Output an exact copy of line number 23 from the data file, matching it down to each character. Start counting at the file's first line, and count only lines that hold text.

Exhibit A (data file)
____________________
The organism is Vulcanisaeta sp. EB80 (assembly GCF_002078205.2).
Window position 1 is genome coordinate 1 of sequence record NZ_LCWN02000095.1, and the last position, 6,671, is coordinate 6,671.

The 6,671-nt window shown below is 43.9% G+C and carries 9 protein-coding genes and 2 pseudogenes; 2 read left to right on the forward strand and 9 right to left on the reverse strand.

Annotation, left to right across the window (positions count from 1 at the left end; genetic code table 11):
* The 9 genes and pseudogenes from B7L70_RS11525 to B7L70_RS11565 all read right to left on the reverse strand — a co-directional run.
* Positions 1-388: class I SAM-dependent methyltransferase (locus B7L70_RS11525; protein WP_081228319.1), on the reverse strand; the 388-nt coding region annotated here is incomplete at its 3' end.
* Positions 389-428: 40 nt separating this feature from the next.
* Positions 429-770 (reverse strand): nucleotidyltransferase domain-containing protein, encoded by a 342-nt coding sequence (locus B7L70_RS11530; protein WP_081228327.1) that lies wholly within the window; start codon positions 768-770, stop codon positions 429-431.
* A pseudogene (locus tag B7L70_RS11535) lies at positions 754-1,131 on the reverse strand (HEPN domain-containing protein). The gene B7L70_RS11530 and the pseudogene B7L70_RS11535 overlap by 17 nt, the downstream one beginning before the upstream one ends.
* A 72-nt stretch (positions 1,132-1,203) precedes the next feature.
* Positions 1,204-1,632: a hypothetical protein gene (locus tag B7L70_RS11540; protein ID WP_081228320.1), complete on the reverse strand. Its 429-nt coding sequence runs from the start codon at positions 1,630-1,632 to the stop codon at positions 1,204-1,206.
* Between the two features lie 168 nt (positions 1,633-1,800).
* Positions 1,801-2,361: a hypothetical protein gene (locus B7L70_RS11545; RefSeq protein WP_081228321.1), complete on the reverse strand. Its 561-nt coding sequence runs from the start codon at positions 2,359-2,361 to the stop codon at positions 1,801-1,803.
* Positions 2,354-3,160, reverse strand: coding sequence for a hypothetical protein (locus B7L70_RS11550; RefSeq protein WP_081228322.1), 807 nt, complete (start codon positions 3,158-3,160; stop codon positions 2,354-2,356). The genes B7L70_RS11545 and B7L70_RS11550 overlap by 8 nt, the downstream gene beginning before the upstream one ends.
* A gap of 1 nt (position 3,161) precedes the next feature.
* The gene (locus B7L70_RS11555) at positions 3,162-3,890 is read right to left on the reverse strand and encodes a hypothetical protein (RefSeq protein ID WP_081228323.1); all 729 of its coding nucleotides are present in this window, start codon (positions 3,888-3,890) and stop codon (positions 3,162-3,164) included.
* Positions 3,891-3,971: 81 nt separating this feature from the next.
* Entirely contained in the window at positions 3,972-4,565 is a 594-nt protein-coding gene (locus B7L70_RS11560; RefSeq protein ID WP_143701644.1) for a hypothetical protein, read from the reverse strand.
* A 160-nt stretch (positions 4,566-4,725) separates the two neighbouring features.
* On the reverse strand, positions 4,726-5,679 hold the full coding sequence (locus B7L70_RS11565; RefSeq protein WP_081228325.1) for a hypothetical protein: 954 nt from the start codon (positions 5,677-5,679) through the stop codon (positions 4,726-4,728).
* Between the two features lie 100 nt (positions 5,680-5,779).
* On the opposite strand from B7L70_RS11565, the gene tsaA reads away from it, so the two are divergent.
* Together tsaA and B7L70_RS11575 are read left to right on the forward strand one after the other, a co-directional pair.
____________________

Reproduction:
* Together tsaA and B7L70_RS11575 are read left to right on the forward strand one after the other, a co-directional pair.